Jack Uldrich
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A Future of Black Swans … or Unlearning the Future

Posted in Health Care


Those who have knowledge, don’t predict. Those who predict, don’t have knowledge.” Lao Tzu

This famous quote was uttered over 2500 years ago and may strike some people as odd that, as a professional futurist, I have chosen to highlight it.

My rationale is two-fold. First, as I have said many times before, the chief responsibility of a futurist is not to “predict” the future but rather outline a range of future possibilities. Second, and more important, I have highlighted the quote because it is true.

If you have not already read Nassim Taleb’s outstanding book, The Black Swan: The Impact of the Highly Improbable, do so as soon as possible. On Page 177 of the book, Taleb has an illustration of the scattering effect which artfully explains why predicting the future—especially for longer time frames—is virtually impossible.

Because I can’t reprint the figure here, I am left with Taleb’s analogy for understanding the scattering effect: the prediction of a billiard ball.

Assuming one has knowledge of the location of every ball and the speed and accuracy of the cue ball, it is relatively easy to predict the expected movement of the ball after the first shot. A person might even expect that second, third and fourth degree movements can be estimated with great accuracy due to the growing computational power of computers. The problem, however, grows increasingly complex with each subsequent movement. This is because after the ninth movement the gravitational pull of a person standing at the next pool table exerts enough of an effect to alter the trajectory of the ball. And after 56 movements even the smallest particle on the outer edge of the universe will effect the trajectory!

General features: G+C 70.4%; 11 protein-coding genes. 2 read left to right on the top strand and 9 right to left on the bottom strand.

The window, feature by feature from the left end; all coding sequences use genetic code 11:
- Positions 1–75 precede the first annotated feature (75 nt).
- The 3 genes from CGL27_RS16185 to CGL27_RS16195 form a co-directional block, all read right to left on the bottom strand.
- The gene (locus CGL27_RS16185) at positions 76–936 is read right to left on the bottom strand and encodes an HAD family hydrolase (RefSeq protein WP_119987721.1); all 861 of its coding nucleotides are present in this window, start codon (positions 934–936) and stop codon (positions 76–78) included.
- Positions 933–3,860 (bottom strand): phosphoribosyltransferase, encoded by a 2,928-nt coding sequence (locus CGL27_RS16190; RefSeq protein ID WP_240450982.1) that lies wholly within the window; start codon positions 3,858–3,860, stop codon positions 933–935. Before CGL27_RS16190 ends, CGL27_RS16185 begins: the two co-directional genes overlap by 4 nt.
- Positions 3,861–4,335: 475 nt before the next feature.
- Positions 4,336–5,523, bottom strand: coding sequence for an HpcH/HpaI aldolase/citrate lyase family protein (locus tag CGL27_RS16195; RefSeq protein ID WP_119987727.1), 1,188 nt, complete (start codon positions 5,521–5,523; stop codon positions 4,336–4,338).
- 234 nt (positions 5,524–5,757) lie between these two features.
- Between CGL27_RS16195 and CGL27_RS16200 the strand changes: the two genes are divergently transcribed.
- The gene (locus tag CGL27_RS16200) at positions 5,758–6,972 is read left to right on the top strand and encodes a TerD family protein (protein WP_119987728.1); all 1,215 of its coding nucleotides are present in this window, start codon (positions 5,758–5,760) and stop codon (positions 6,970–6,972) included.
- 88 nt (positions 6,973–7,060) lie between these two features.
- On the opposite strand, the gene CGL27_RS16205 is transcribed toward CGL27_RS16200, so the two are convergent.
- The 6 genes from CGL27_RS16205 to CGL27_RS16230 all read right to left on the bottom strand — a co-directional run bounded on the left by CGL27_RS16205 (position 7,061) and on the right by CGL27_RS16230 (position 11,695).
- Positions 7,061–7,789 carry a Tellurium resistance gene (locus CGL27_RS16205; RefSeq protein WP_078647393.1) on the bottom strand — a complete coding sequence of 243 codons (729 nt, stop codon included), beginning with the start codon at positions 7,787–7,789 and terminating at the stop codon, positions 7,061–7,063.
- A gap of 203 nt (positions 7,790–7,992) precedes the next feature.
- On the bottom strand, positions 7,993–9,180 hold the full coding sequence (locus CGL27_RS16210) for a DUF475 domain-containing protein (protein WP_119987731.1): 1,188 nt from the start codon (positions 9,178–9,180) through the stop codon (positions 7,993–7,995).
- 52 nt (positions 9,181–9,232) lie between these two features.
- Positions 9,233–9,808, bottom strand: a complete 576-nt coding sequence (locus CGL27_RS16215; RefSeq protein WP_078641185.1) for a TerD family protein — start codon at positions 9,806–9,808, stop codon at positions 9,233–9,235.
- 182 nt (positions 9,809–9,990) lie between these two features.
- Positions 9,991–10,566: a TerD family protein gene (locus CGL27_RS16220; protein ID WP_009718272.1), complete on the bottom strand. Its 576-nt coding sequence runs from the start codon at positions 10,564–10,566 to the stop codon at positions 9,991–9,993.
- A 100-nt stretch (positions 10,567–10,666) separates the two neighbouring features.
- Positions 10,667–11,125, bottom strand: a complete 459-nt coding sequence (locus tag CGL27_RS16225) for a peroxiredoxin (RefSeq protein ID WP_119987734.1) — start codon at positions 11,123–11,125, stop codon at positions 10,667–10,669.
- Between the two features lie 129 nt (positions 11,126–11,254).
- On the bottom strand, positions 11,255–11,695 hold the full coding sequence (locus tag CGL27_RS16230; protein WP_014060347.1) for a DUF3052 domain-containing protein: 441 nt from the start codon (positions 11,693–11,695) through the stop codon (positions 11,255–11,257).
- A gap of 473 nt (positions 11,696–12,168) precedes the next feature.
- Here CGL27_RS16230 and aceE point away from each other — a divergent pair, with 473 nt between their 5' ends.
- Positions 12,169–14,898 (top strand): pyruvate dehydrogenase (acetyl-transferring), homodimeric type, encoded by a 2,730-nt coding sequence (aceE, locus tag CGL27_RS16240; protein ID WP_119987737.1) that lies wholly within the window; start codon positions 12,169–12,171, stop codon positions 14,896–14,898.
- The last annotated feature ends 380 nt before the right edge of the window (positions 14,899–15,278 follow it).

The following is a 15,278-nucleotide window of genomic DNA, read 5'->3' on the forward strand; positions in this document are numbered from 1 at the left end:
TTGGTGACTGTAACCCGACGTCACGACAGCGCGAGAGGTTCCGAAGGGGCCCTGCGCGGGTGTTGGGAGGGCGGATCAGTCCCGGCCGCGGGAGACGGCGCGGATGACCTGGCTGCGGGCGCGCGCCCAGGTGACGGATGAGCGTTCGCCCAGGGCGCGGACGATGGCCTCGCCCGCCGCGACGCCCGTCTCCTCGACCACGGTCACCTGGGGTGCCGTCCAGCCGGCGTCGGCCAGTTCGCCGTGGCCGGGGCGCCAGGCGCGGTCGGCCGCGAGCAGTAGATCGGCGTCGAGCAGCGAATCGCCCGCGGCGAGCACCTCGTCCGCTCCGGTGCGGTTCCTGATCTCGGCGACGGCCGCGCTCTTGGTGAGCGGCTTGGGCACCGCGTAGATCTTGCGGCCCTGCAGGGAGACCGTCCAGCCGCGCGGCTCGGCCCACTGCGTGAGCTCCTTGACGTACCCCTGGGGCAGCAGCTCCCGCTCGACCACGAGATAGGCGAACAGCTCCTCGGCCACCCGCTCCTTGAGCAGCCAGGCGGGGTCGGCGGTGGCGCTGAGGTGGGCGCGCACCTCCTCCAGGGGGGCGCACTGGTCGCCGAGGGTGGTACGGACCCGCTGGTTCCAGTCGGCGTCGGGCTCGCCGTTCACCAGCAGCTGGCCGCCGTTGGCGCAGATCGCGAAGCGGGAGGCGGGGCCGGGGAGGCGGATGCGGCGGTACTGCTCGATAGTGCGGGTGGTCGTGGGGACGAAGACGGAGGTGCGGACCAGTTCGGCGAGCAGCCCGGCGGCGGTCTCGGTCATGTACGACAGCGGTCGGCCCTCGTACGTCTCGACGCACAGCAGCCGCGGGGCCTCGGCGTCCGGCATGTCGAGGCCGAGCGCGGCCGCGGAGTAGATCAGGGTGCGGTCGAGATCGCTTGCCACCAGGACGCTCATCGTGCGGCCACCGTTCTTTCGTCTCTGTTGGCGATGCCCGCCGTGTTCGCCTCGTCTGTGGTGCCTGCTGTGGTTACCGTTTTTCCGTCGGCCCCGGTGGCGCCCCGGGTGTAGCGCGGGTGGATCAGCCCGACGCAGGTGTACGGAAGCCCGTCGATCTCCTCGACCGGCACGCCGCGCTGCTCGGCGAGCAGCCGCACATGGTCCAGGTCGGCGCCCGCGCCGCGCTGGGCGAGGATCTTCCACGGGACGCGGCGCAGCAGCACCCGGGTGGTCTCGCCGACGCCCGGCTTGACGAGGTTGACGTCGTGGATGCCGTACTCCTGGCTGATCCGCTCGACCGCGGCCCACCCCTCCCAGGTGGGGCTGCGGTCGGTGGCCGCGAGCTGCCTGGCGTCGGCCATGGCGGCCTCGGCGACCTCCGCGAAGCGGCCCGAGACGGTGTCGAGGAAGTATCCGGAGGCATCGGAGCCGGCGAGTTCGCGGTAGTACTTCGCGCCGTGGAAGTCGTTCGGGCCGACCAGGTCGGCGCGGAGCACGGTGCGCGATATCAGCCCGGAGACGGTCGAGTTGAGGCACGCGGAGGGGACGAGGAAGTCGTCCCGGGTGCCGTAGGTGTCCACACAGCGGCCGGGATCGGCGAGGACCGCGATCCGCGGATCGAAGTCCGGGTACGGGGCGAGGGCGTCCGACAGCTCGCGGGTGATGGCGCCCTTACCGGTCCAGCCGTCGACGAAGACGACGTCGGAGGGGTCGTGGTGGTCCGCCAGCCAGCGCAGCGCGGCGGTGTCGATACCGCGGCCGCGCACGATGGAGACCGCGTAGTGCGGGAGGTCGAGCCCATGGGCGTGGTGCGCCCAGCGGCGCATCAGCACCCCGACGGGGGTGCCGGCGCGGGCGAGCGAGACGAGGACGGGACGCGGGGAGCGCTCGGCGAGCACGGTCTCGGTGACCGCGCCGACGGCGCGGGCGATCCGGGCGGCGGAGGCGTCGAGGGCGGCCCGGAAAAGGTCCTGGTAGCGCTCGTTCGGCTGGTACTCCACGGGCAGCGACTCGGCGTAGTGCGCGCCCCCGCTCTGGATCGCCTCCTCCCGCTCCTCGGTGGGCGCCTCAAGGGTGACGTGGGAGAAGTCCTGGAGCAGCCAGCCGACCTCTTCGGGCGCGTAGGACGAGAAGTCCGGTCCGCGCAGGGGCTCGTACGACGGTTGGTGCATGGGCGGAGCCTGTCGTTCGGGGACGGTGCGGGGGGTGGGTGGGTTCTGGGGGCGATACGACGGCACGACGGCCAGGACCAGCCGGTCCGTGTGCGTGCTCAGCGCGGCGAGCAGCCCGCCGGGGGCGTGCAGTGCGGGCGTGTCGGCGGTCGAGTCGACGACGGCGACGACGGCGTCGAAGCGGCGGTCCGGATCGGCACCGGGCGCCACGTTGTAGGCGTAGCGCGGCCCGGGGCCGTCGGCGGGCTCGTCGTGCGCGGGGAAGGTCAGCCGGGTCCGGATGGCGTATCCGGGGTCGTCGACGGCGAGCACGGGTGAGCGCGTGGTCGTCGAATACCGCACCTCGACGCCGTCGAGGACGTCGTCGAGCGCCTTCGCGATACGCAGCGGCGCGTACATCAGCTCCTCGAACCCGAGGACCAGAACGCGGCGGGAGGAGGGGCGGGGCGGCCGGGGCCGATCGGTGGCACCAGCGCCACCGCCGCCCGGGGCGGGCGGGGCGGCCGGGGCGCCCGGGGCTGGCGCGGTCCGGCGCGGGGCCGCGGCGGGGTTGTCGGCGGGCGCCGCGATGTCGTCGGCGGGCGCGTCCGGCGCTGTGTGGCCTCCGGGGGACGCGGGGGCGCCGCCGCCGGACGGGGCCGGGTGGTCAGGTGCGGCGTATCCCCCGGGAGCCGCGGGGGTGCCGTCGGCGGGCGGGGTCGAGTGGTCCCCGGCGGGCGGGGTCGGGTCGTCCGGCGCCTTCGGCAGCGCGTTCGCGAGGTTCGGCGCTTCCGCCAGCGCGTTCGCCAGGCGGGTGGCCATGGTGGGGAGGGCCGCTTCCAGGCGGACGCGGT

The bottom line is this: There are simply too many factors to consider when contemplating the future 20, 30, 50 or 100 years out. (Even a small effect today can have outsized implications 50 years hence). The situation, of course, becomes even more complicated because of Taleb’s main thesis which is that “Black Swans”—described as “high impact, low probability” events—tend to shape the future more than “expected” trends.

Therefore, whether a future “Black Swan” takes the shape of a pandemic, an asteroid, an E-bomb, a rogue terrorist attack, a North Korean or Iranian nuclear attack, an unexpected breakthrough in quantum computing or synthetic biology, or, more likely, some “unknown unknown;” the future will be difficult too predict because we don’t have—and won’t ever have—enough knowledge about the future.

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